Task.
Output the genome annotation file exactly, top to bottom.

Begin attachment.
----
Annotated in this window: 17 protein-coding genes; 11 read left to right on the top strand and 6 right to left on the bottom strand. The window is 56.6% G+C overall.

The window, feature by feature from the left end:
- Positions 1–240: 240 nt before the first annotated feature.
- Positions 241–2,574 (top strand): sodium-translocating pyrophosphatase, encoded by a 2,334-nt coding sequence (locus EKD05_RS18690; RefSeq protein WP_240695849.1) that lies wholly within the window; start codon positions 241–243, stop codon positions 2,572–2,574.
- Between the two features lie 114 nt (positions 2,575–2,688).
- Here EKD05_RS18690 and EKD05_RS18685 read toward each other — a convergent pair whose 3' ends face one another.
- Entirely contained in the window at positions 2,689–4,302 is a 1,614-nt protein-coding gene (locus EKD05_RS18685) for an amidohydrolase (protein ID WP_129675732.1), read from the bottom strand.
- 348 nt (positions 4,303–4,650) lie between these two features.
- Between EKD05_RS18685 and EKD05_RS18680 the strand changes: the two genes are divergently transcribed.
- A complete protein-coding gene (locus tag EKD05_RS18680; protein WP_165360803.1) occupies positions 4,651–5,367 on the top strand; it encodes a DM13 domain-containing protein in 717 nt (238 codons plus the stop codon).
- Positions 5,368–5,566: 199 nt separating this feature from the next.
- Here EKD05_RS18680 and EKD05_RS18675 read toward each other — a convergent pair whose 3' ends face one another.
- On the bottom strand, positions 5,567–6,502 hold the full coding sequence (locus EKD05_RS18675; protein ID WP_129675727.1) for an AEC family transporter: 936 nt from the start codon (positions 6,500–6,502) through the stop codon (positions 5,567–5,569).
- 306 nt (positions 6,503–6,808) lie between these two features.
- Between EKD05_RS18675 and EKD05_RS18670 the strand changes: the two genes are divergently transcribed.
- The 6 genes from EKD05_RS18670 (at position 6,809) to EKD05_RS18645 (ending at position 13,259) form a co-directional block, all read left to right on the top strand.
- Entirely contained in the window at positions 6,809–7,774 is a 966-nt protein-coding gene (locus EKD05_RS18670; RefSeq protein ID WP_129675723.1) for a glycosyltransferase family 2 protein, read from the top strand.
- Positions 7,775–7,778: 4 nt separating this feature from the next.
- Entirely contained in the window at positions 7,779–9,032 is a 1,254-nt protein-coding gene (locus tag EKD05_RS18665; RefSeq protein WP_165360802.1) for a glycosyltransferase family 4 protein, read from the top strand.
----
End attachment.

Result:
Annotated in this window: 17 protein-coding genes; 11 read left to right on the top strand and 6 right to left on the bottom strand. The window is 56.6% G+C overall.

The window, feature by feature from the left end:
- Positions 1–240: 240 nt before the first annotated feature.
- Positions 241–2,574 (top strand): sodium-translocating pyrophosphatase, encoded by a 2,334-nt coding sequence (locus EKD05_RS18690; RefSeq protein WP_240695849.1) that lies wholly within the window; start codon positions 241–243, stop codon positions 2,572–2,574.
- Between the two features lie 114 nt (positions 2,575–2,688).
- Here EKD05_RS18690 and EKD05_RS18685 read toward each other — a convergent pair whose 3' ends face one another.
- Entirely contained in the window at positions 2,689–4,302 is a 1,614-nt protein-coding gene (locus EKD05_RS18685) for an amidohydrolase (protein ID WP_129675732.1), read from the bottom strand.
- 348 nt (positions 4,303–4,650) lie between these two features.
- Between EKD05_RS18685 and EKD05_RS18680 the strand changes: the two genes are divergently transcribed.
- A complete protein-coding gene (locus tag EKD05_RS18680; protein WP_165360803.1) occupies positions 4,651–5,367 on the top strand; it encodes a DM13 domain-containing protein in 717 nt (238 codons plus the stop codon).
- Positions 5,368–5,566: 199 nt separating this feature from the next.
- Here EKD05_RS18680 and EKD05_RS18675 read toward each other — a convergent pair whose 3' ends face one another.
- On the bottom strand, positions 5,567–6,502 hold the full coding sequence (locus EKD05_RS18675; protein ID WP_129675727.1) for an AEC family transporter: 936 nt from the start codon (positions 6,500–6,502) through the stop codon (positions 5,567–5,569).
- 306 nt (positions 6,503–6,808) lie between these two features.
- Between EKD05_RS18675 and EKD05_RS18670 the strand changes: the two genes are divergently transcribed.
- The 6 genes from EKD05_RS18670 (at position 6,809) to EKD05_RS18645 (ending at position 13,259) form a co-directional block, all read left to right on the top strand.
- Entirely contained in the window at positions 6,809–7,774 is a 966-nt protein-coding gene (locus EKD05_RS18670; RefSeq protein ID WP_129675723.1) for a glycosyltransferase family 2 protein, read from the top strand.
- Positions 7,775–7,778: 4 nt separating this feature from the next.
- Entirely contained in the window at positions 7,779–9,032 is a 1,254-nt protein-coding gene (locus tag EKD05_RS18665; RefSeq protein WP_165360802.1) for a glycosyltransferase family 4 protein, read from the top strand.